It looks like President Trump is bowing to bipartisan pressure as he’s expected to sign the Hong Kong bill into law, according to the latest headlines.
Sentiment remains exceptionally cautious amid heightened trade uncertainty around this latest event, potentially complicating the US-China trade outlook.
The headline saw the S&P500 initially breach 3100 as investors continue to protect profits by taking equity chips off the table as a degree of pessimism sets in. But I do wonder just how engaged with markets investors are amid all this headline table tennis. While investors remain tuned in, they could soon be dropping out. After all, once the algorithms have moved markets on headlines, there’s very little juice left unless you are content to play the risky game of mean reversions.
The question now is whether it's possible to compartmentalize the Hong Kong Bill away from the Phase One deal or make the US offer bigger sweeteners – as the President suggested earlier, "We're looking at whether Apple should be exempt from China tariffs.” Or will the trade deal morph into something greater than initially thought?
US equities were weaker Wednesday on a resurfacing of trade tensions as the Hong Kong Bill found itself in the middle of US-China trade tensions. And, for what it's worth, the Phase One trade deal between the US and China may not be completed before the end of the year. It could "slide into next year," according to Reuters, which cited trade experts and people close to the White House. The report said China wants more extensive rollbacks of the existing tariffs, and the US is making its additional demands.
Then for good measure, shortly afterward, White House Deputy Press Secretary Judd Deere said, "Negotiations are continuing, and progress is being made on the text of the Phase One agreement," according to Fox News.
US ten-year treasury yields retraced another 5bps, taking returns down to 1.73% on the back of a convexity driven bid as the broader market sells-off on a flurry of futures volumes after the Reuters report.
In this environment the technical picture takes on added importance, especially given the dominance of CTA in the market. The belief on the street is that the CTAs are now short so that a fixed income rally could be a pain trade for them. And with discretionary accounts heading for the sidelines ahead of year-end, the CTAs could be a significant influence on the market. So, even fundamental purists like myself are looking at all the squiggly lines on the chart for no other reason than others are doing the same.
The FOMC statement
The positive outlook, muted inflation pressures and downside risks all remained the ongoing narrative in the FOMC minutes. There was nothing in the details to change the idea that the Feds would react to downside pressures and not stray too far from the rate cut lever but, for now, the Fed is on pause, all else being equal.
The market remains far too complacent about risks heading into year-end. I suspect this is because an equity rally suits most people and that the current high gloss veneer is covering up many a market imperfection.
It was a solid session for oil markets with WTI currently up as much as 3%. Earlier on Wednesday, the EIA reported that overall Crude stocks rose 1.4Mb, about in line with consensus for a 1.5Mb but a significantly smaller build than the 6Mb build reported by the API. However, the market latched on to the fact inventories at Cushing fell 2.3 Mb barrels, the most significant drop in three months.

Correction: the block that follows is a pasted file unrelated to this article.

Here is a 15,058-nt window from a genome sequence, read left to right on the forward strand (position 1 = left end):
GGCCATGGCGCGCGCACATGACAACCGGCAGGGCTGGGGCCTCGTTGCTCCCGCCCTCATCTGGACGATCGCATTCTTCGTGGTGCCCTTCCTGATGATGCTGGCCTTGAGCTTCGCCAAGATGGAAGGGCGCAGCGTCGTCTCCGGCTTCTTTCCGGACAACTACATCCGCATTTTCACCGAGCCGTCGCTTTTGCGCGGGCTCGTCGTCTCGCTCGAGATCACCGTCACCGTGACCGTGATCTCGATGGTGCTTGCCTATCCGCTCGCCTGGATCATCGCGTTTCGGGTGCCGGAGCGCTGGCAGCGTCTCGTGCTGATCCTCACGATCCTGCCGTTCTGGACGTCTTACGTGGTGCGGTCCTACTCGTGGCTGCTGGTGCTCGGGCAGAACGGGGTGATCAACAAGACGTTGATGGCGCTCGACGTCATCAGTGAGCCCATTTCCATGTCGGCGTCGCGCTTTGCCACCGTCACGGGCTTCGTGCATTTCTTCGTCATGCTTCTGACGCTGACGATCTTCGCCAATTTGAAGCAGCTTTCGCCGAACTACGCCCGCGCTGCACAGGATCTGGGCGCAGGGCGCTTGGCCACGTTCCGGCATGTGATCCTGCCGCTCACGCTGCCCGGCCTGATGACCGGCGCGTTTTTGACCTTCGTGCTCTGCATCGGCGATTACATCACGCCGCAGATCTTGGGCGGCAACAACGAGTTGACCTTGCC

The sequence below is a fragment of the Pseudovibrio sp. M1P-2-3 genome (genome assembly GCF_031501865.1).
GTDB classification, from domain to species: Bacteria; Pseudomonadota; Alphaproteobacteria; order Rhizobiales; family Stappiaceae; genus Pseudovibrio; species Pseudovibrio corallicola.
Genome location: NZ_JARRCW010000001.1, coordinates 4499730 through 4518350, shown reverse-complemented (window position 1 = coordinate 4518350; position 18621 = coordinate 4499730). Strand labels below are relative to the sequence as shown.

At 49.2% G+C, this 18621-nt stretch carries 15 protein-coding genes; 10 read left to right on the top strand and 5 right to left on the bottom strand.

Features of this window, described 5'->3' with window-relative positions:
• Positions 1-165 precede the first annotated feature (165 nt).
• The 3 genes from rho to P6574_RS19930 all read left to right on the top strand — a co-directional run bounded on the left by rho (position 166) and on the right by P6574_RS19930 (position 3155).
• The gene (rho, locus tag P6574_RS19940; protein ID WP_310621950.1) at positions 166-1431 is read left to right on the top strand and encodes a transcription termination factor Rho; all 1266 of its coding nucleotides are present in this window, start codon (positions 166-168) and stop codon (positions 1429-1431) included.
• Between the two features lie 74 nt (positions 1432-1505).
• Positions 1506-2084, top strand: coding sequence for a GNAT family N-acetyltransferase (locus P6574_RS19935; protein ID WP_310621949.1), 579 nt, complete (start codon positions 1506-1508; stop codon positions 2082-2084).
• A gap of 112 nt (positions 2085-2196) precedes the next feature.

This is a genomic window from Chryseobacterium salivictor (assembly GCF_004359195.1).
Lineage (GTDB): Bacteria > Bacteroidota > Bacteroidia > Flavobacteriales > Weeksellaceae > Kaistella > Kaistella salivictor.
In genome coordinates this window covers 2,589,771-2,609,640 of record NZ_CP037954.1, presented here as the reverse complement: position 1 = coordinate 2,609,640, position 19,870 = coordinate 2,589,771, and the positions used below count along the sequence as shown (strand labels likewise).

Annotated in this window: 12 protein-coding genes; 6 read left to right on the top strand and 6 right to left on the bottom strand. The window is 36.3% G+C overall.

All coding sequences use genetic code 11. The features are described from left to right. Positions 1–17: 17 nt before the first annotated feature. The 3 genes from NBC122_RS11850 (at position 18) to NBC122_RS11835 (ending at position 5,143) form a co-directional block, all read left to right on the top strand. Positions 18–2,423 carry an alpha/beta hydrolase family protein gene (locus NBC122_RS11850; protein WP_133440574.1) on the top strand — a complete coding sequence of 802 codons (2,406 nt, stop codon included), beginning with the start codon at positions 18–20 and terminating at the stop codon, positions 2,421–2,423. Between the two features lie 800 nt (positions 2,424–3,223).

The inventory build was lower than last week's as refinery inputs rose significantly and net imports slipped as a result of the Keystone pipeline outage factoring into a bullish report.
But unless global growth recovers more than expected, top side aspirations merely come down to the US-China trade deal. More precisely, a trade deal would allow held back big business investment decisions to move forward and possibly turn around the faltering momentum in Indian oil import demand, which could soak up a large portion of the supply glut.
USD/Asia has been better bid following news around the Hong Kong bill as the market awaits the specificity around an expected retaliation by China if Trump signs the bill into law. This is likely, so we could see this long Asia currency position squeeze continue.
The Ringgit has fallen as the regional basket is caught on the same boat as local traders are opting on the side of caution, although it would be a real stretch to describe price action as risk-off with the S&P500 gravitating back above 3100 and USDJPY stabilizing around 108.50.
So, while traders gradually pare back Asia currency risk, they’re not turning entirely negative as, to a degree, they still see the US-China trade deal inching forward. Honestly, from yesterday's negative headline hype you would have expected falls of at least 2% in Asian markets. That was just not the case.
As far as local ASEAN currency appeal in this malaise, with a bid under gold, from a cross-regional currency perspective, factoring the Gold-THB correlation and Thailand's substantial foreign exchange reserves, it suggests the Thai Baht will continue to feature as the regional haven umbrella.
Gold remains sensitive to trade and subject to changes in trade sentiment, notably US-Sino negotiations. FOMC statement appears neutral to negative for gold prices short term, but geopolitical issues look supportive over the longer time. However, the gold markets have all but drawn a straight-line vector between a trade deal and the price of gold.
Read more articles from Stephen Innes: https://www.axitrader.com/int/market-news-blog/stephen-innes.
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Ongoing rate curve repricing and risk asset reaction perfectly illustrate how worryingly reliant investors have become on easy money policies